Charlotte Arcadi has a deep connection to farming life. Her grandparents were homesteaders in Oklahoma until the Dust Bowl forced them and their children to find another place to farm, and that was upstate New York. The next generation eventually moved back to Oklahoma to continue the family farming tradition. Charlotte remained in New York State, and though she and her husband did not farm, she came to realize how very much farm life meant to her.
Charlotte had become an art and photography teacher at J.C. Birdlebough High School in Phoenix, and approximately 10 years ago she applied for a grant to do a photographic study of old barns in the Phoenix area. She remembers the students who worked on the project with her: Chris Cromie; Amanda Dullen; Mark Fisher; Casey Fowler; David Guertin; Lynette Klotz; Linnae Lehr; Katie Monterieff; Mike Perkins; Sara Renfrew; Neal Saarie; Suzanne Schond; Chad Zollo. The stated purpose of her project was to focus on the need to develop students' visual literacy and increase their awareness and understanding of their physical and cultural environments for the study of local history. This project will also help develop student and community pride in their heritage and bring attention to the need for preservation of historically significant buildings.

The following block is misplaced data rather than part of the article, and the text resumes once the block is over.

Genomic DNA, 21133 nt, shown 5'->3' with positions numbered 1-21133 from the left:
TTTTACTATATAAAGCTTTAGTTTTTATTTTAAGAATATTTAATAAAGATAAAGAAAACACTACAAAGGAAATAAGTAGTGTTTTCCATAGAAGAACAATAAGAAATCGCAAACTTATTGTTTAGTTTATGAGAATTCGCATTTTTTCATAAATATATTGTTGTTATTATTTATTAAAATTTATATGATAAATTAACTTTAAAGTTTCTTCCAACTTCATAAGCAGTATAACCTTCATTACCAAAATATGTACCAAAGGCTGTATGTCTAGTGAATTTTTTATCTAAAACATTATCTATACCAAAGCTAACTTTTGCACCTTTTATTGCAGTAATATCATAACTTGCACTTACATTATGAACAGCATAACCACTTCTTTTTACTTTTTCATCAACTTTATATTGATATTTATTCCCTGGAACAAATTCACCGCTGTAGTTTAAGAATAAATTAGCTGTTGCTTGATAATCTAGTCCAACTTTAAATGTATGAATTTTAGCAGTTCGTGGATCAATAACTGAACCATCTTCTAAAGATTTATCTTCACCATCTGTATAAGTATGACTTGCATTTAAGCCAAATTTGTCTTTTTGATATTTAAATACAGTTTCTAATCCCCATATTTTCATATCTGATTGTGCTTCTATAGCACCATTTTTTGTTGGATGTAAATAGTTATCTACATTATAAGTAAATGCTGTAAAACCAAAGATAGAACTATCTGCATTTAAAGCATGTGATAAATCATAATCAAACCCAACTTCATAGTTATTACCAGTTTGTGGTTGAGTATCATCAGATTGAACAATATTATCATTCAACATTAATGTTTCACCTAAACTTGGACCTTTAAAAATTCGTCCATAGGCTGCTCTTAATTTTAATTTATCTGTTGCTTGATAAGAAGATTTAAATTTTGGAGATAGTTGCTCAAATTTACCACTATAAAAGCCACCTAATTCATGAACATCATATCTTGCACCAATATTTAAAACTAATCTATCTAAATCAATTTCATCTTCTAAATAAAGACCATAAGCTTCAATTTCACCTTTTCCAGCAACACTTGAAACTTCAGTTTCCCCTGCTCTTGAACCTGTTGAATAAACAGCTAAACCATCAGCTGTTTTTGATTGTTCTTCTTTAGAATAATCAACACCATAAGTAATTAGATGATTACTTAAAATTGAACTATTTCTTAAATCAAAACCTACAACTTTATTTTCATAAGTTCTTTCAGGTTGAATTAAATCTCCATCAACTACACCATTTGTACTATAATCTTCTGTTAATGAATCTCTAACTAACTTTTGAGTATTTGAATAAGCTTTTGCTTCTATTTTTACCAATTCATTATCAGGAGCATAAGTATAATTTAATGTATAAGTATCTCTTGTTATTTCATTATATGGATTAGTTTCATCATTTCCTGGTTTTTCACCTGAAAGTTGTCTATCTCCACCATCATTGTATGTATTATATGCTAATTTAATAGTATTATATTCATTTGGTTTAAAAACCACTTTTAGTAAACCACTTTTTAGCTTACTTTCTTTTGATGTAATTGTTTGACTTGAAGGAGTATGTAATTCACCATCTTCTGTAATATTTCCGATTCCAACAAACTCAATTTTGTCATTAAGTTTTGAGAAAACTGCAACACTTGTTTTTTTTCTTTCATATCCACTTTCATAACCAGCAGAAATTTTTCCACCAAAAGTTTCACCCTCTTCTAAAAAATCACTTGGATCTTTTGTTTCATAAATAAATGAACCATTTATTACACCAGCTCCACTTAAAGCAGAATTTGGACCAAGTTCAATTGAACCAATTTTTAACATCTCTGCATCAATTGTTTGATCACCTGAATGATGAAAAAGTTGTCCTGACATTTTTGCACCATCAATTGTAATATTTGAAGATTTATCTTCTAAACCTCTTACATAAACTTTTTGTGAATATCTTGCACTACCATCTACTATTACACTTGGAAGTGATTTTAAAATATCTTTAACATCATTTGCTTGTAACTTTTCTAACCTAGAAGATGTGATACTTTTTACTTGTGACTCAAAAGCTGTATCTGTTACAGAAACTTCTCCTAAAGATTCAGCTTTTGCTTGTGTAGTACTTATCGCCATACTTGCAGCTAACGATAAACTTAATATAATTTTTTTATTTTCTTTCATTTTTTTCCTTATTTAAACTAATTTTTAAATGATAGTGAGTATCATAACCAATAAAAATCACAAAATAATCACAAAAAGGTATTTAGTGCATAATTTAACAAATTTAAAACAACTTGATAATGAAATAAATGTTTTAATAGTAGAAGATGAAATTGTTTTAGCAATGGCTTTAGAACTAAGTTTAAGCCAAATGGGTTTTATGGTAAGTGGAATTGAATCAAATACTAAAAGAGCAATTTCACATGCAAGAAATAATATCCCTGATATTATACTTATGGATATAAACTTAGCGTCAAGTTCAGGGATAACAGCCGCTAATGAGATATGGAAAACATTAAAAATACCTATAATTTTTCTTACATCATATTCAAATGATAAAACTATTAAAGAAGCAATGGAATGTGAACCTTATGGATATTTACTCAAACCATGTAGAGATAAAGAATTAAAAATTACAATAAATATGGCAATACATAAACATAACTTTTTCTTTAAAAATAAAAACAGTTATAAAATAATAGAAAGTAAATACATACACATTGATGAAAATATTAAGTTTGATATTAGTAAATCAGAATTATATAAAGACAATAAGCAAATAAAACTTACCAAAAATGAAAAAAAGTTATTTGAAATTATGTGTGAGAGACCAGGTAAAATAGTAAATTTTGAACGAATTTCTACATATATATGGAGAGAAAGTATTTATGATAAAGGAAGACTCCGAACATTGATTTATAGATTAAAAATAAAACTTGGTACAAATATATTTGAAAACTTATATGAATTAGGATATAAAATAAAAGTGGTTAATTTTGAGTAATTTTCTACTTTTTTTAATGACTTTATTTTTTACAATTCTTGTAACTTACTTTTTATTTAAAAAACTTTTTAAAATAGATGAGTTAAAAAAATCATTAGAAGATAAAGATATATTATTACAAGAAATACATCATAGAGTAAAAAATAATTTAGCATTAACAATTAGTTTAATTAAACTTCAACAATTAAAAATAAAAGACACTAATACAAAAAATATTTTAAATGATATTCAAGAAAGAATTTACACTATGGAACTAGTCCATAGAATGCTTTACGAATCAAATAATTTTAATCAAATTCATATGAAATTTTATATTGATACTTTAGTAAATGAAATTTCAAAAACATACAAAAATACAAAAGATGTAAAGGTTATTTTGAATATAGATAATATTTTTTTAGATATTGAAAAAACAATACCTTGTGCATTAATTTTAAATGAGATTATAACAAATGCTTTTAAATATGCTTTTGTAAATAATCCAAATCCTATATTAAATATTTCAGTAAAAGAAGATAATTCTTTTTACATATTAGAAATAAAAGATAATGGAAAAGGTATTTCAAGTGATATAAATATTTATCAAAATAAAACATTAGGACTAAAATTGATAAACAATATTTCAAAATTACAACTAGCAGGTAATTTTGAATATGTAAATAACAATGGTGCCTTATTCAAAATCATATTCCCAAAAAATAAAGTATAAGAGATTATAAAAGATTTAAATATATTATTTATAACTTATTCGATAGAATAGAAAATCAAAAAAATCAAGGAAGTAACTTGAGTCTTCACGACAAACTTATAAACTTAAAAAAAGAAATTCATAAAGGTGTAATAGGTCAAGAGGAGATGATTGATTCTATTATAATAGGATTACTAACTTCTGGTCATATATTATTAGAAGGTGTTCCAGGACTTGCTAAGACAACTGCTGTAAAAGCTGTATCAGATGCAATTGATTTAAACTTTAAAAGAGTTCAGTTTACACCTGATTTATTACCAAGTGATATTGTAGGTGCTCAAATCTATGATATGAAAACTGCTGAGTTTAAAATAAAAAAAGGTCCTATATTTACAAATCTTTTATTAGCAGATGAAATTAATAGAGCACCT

Together, they were able to capture the beauty of the barns, which she calls, “ iconic symbols” of a priceless and wholesome chapter in American life. Time has passed, and sadly, Charlotte has lost her husband; but she is going on with her work, and will re-open her barn photos, this time digitally. One of her students, now Lynette Neumann, will present the program with Charlotte. Lynette is an art teacher at Jamesville-DeWitt.
Charlotte’s friend and fellow art teacher, Bonita Bergen, who also teaches art at J.C.B. in Phoenix, is planning to encourage her art students to represent one or more of the barns from Charlotte’s collection in a painting.
The public is invited to see Charlotte’s collection at the Schroeppel Historical Society building on Monday, September 20, 2010 at 7: P.M. The building is located at the corner of Main and Volney Streets in Phoenix. Admission is free. Donations are appreciated.